Consider it strange. The U.S. has been fighting in Somalia on and off (mostly on) since the early 1990s. (Who, of a certain age, doesn't remember the "Black Hawk Down" fiasco?) Almost 30 years later, at a time when the U.N. secretary-general, supported by dozens of countries, has reasonably enough called for a global ceasefire so that humanity can refocus on "the true fight of our lives," bringing Covid-19 under control, the U.S. is still at war there. At a time when American naval vessels are turning into pandemic hot zones and the man in the White House has repeatedly denounced this country's "ridiculous endless wars," the Pentagon's war in Somalia against an insurgent terror group by the name of al-Shabaab is actually escalating. No kidding.
Of course, if you were only attending to the mainstream media, filled with little but coronaviral news (and even more viral news about our president), you wouldn't know it. You might hardly know that the U.S. military was involved in Somalia at all. You would have to read TomDispatch Managing Editor Nick Turse's recent investigative piece at the Intercept to discover that U.S. air strikes in that country have risen radically in recent times. In the Obama years, from 2009-2017, the U.S. carried out a total of 36 such strikes in Somalia. According to U.S. Africa Command, by early April 2020, only four months into this devastating year, 39 such strikes had already been launched, essentially ensuring that the annual bounty of destruction there will top last year's record 63 strikes. And mind you, at this moment, Covid-19 is beginning to tear a path of death through that country's capital, Mogadishu.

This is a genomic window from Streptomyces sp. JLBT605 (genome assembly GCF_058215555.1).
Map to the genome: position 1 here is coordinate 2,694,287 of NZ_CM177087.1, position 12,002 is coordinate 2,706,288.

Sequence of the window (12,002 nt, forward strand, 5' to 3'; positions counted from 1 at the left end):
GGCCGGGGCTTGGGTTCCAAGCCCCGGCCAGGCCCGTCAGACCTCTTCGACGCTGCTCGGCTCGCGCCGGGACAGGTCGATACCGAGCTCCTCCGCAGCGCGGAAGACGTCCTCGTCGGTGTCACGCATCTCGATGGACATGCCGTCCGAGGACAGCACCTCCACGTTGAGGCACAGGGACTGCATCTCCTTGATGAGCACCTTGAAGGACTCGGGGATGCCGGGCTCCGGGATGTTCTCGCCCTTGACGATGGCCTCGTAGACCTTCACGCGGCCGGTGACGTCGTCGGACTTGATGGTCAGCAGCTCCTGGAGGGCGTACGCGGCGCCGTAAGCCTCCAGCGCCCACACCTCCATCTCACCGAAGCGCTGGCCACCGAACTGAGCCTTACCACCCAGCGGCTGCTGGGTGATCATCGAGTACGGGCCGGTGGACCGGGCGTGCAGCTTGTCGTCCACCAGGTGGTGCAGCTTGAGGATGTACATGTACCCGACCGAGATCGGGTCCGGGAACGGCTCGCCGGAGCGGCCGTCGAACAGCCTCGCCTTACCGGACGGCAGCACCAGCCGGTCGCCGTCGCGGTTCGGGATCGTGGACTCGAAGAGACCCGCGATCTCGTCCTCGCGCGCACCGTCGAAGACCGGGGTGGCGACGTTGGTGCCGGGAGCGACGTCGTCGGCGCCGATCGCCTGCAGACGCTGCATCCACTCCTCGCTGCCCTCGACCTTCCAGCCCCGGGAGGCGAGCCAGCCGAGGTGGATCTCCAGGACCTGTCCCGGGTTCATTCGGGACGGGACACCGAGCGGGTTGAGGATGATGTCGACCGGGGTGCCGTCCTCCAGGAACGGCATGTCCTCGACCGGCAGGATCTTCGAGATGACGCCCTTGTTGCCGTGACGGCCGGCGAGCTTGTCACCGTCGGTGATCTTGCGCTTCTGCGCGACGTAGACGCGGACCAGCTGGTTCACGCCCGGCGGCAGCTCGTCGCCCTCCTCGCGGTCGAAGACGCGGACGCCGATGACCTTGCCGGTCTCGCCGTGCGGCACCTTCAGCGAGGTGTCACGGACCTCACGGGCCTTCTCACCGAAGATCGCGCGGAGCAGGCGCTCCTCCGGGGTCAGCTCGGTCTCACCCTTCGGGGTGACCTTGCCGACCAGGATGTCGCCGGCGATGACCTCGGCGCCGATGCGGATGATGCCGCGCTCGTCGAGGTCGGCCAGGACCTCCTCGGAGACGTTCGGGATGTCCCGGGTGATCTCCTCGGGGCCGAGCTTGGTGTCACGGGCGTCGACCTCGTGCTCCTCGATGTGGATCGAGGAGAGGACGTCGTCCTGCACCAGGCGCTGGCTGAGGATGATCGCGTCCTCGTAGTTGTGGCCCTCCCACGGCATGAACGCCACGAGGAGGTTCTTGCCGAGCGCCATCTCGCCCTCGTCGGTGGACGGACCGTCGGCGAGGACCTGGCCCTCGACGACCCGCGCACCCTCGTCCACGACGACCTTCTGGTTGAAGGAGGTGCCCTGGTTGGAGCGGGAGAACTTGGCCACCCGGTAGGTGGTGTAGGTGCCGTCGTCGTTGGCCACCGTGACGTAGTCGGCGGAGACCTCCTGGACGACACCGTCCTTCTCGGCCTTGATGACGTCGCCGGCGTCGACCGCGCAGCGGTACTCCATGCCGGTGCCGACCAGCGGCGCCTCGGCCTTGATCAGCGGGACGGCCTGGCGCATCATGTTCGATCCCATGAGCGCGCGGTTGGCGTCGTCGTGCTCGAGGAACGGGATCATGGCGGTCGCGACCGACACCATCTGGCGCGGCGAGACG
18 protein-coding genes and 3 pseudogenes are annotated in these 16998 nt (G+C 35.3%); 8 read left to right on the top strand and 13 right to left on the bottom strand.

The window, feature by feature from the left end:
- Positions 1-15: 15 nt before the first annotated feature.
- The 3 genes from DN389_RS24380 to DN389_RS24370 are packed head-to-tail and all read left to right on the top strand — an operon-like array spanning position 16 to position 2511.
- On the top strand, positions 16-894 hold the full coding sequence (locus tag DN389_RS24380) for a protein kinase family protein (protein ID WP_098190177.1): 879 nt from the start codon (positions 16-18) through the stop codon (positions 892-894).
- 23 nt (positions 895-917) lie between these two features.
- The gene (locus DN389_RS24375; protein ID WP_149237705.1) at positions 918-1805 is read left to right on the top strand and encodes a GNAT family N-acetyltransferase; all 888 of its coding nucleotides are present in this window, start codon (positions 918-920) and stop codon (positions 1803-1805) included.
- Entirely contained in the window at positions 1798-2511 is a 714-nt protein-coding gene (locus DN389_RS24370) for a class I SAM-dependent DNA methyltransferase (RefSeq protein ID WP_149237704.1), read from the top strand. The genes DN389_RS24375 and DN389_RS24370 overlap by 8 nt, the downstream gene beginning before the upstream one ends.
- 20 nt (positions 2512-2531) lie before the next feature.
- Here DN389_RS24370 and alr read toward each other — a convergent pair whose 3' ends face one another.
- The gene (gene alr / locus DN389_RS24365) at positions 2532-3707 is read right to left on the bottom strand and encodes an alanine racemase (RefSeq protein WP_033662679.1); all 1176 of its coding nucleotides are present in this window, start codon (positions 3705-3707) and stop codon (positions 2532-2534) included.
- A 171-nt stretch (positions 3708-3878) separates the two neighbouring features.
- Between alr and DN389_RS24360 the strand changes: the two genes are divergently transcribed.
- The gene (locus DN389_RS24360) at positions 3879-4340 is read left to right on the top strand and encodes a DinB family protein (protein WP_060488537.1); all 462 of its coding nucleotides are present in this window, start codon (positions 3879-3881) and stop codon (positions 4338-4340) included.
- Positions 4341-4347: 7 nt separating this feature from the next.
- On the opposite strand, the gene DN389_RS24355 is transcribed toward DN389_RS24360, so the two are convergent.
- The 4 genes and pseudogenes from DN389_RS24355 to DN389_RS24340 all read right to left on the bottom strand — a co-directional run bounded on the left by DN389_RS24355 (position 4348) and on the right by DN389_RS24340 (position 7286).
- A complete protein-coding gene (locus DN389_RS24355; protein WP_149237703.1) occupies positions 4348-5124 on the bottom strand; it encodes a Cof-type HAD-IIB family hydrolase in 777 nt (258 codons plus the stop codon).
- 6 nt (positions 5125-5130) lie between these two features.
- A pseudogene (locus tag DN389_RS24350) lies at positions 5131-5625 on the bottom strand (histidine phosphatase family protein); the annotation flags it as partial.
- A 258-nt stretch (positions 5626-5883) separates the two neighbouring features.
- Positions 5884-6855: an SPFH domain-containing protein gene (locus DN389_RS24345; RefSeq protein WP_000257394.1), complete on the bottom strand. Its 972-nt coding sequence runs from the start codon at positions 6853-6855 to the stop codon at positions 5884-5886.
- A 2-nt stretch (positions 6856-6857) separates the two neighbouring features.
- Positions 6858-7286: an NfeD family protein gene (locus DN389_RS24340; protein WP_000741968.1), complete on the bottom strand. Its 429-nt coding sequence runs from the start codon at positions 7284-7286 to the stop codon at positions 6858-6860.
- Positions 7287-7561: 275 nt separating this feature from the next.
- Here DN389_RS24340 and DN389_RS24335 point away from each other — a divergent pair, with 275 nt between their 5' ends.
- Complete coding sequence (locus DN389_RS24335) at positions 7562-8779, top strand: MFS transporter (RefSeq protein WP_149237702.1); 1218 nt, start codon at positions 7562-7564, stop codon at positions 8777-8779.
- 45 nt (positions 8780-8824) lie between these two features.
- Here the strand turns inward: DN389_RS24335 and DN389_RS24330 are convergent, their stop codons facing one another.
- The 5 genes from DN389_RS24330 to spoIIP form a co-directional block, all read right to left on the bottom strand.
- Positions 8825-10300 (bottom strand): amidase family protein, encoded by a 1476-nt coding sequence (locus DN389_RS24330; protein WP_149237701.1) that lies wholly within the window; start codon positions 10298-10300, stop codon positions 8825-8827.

And that, as retired U.S. Army Major and TomDispatch regular Danny Sjursen makes clear today, is just the tip of the iceberg when it comes to America's never-ending wars of this century. That they are now becoming pandemic wars seems to matter little in Washington. With that in mind, Sjursen, whose new book, Patriotic Dissent: America in the Age of Endless War, will be published this fall, takes a deep dive into the future of American war in a Covid-19 world. Hang on tight. Tom
The Coming of a Social-Distancing Version of War
The Future of Forever War, American-Style
By Danny Sjursen
Covid-19, an ongoing global human tragedy, may have at least one silver lining. It has led millions of people to question America's most malignant policies at home and abroad.
Regarding Washington's war policies abroad, there's been speculation that the coronavirus might, in the end, put a dent in such conflicts, if not prove an unintended peacemaker -- and with good reason, since a cash-flush Pentagon has proven impotent as a virus challenger. Meanwhile, it's become ever more obvious that, had a fraction of "defense" spending been invested in chronically underfunded disease control agencies, this country's response to the coronavirus crisis might have been so much better.
Curiously enough, though, despite President Trump's periodic complaints about America's "ridiculous endless wars," his administration has proven remarkably unwilling to agree to even a modest rollback in U.S. imperial ambitions. In some theaters of operation -- Iraq, Iran, Venezuela, and Somalia above all -- Washington has even escalated its militarism in a fit of macabre, largely under-the-radar pandemic opportunism.